Tuesday, June 25, 2024

'Moulin Rouge! The Musical' inspires connection through Broadway-level storytelling

April 7, 2024
<p>Harold Zidler, played by Robert Petkoff, and characters played by the North American cast of "Moulin Rouge! The Musical." Photo courtesy of Matthew Murray.</p>

Harold Zidler, played by Robert Petkoff, and characters played by the North American cast of "Moulin Rouge! The Musical." Photo courtesy of Matthew Murray.

“Moulin Rouge! The Musical” opened on April 2 for its two week run at the Wharton Center. Audience members saw the first week of shows and left with a shared experience of a true Broadway-level lovestory.

Taking place in the titular Moulin Rouge cabaret club in Paris, the production tells the tale of a youthful composer named Christian as he finds himself hopelessly in love with the club’s star performer, Satine. Told through original music and unique medlies of famous love songs, Christian, now caught in a love triangle, fights to let his voice ring out in favor of true love.

Actor Robert Petkoff plays Harold Zidler in the production. Zidler is the mischievous host and director of the Moulin Rouge. Bearing the burden of the Moulin Rouge’s financial troubles but having a father-like role in Satine’s life, his motivations are often muddled and mysterious.

Petkoff said playing a character with such complex emotionality excited him. However, he said if at the beginning of the show he were to look at the places he’d have to go emotionally, he would “lose himself.”

Petkoff instead employed a unique method for getting in character.

“I don't look at where I'm going to end up by the end of the night,” Petkoff said. “I have to look at what I am starting with and then as those moments come … play with the actresses playing Satine.”

Looking to other cast members for reactions to interpret is a must, he said.

“Be open to whatever's going to change night to night,” Petkoff said. “And that's the other thing— the actresses themselves approach it differently every night. It changes and that's what makes the show exciting for an audience to watch.”

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Petkoff said the variation of live theater is what allows audience members to feel as though they’re watching a production for the first time.

“As actors, our job is to make you think that it's happening for the first time, and many nights, it is happening for the first time— so that's really fun,” Petkoff said.

Psychology and theater freshman Katelyn Kraemer had the chance to see “Moulin Rouge! The Musical” on Broadway and at Wharton Center last week.

“There were only very few, minor changes, and those changes were honestly because they're touring,” Kraemer said. “Everything within the stage, even the set, the costumes, the lights— it was almost exactly the same and just that same thrill and joy of an experience.”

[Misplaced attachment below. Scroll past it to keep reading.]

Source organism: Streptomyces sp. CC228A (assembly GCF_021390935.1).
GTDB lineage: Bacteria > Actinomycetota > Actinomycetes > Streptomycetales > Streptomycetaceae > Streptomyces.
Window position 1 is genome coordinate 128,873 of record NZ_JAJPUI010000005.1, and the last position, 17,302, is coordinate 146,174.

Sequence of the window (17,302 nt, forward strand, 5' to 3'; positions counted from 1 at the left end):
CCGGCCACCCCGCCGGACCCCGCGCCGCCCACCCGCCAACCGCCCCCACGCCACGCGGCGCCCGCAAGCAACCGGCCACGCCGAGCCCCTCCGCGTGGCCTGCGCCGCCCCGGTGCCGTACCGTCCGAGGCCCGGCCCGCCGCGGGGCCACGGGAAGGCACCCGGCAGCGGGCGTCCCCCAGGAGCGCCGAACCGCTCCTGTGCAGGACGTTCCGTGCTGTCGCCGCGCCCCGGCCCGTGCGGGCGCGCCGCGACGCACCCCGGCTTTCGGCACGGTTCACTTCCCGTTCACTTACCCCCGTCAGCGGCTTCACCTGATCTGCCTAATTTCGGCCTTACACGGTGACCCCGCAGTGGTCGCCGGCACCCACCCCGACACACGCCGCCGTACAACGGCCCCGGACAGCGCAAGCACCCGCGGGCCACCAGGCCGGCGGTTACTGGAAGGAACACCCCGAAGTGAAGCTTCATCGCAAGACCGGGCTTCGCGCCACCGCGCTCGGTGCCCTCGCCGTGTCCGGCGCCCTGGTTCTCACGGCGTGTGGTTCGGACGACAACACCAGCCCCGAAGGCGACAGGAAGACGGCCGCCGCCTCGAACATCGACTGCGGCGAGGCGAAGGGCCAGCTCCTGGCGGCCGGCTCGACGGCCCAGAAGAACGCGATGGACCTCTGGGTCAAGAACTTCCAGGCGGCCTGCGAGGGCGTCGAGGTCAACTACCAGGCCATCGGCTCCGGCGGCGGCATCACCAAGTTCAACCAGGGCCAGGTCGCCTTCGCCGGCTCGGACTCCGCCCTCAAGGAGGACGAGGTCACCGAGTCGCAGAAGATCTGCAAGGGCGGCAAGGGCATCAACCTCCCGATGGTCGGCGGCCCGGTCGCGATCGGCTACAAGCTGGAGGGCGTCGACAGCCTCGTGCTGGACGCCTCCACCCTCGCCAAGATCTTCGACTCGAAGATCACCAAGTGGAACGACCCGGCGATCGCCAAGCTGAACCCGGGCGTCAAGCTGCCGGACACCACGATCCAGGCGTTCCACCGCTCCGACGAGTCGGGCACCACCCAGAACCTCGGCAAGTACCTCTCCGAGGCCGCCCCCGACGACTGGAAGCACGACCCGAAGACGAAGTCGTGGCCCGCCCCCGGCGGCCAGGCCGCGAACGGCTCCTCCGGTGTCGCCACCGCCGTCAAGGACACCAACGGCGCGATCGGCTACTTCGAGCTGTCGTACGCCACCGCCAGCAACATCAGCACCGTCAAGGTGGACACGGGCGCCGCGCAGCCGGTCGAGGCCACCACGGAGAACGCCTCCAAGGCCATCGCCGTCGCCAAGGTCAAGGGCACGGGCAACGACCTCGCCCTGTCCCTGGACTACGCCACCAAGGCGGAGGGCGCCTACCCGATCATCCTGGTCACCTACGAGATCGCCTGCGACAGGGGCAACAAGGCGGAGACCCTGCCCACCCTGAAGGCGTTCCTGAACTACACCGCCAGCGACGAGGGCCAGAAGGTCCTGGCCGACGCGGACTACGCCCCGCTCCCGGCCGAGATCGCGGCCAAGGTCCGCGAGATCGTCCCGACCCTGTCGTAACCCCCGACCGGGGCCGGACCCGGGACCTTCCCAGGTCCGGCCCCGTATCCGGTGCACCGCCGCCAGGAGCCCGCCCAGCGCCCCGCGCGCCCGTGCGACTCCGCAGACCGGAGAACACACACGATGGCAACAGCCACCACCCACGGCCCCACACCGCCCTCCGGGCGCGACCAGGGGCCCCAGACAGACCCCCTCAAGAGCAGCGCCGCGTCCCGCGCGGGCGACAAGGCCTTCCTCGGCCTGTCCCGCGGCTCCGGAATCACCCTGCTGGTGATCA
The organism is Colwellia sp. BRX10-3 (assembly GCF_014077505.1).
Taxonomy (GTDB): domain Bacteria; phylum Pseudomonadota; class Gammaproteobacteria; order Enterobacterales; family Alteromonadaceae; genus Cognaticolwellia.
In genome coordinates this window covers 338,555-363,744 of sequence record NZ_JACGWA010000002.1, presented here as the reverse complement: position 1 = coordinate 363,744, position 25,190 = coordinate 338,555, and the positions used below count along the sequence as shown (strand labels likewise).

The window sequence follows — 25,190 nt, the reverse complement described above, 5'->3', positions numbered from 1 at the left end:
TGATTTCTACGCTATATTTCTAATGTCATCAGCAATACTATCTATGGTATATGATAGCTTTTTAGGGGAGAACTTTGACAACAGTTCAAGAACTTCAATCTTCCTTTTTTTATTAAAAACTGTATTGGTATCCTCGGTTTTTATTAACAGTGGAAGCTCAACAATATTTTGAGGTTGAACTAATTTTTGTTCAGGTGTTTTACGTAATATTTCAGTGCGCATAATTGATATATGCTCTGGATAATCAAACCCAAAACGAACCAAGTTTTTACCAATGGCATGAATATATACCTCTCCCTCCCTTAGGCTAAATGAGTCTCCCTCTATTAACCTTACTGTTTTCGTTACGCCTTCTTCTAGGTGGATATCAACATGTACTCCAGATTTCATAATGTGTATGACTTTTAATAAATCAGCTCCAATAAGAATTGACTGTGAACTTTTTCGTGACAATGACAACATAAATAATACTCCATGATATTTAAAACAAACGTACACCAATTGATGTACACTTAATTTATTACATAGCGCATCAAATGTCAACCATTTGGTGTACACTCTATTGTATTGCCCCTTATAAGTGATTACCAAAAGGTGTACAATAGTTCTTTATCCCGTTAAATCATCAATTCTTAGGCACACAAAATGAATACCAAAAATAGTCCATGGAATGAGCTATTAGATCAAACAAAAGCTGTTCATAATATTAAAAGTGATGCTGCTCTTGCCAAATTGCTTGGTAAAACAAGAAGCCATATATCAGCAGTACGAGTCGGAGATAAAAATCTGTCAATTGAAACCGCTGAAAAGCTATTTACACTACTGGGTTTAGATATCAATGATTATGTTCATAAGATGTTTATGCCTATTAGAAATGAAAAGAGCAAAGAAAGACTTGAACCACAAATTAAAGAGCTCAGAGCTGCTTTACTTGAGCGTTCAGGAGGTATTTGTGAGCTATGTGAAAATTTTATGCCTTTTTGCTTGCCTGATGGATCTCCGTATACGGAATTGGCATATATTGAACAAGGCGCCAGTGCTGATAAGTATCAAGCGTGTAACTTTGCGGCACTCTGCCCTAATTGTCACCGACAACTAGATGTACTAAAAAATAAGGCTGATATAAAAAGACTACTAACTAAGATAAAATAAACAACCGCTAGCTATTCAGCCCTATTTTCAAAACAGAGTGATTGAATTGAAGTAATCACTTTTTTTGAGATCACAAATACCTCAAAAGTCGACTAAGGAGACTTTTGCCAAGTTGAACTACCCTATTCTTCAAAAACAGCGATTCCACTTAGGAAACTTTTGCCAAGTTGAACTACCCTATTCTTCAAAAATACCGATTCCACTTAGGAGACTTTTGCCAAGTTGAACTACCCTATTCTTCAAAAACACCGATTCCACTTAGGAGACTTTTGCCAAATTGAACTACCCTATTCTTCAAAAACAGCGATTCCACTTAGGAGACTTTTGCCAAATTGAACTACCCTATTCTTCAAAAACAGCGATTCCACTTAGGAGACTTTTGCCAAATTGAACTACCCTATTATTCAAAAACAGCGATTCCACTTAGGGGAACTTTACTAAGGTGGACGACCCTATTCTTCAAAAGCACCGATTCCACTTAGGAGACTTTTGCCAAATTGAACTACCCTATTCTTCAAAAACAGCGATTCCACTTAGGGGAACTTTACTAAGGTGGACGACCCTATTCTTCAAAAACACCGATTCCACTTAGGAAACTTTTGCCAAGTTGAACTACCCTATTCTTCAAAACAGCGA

Petkoff said part of the thrill of live theater comes from the fact that it’s a shared experience.

“When you see something that moves you and you start getting emotional and two seats over you hear sniffling, you think, ‘I'm not alone,’” Petkoff said. “‘I'm having this feeling and so are so many people here and I'm a part of a larger community. I'm a part of a whole world of people and we're all experiencing this emotional thing at the same time.’”

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He added that students being able to enter a space that features community reaction is important and reactive collaboration isn’t only limited to the audience.

“The difference is that there are live people that respond to your response,” Petkoff said. “When I sing ‘Chandelier,’ some nights the crowd cheers — they start moving and screaming and yelling because it's so visually exciting to hear that song. It just sends me into the stratosphere and I suddenly have this whole new burst of energy and this whole different set of feelings about it that I move back into the role of Zidler.”

He said live theater provides variety because of “an interplay between the audience and the actors.”

Variety could also be found in this year’s Wharton Center season selections, Kraemer said.

“It's really awesome to see that Wharton Center brings in a variety of productions,” Kraemer said. “This is such a large scale production and it's got the big musical numbers, but earlier this year the Wharton Center brought in a lot of more emotional and dramatic productions. It’s really awesome to be able to see a wide variety of performances right at Wharton Center.”

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Tickets for “Moulin Rouge! The Musical” and any of the other shows the center offers can be found on Wharton Center's website.

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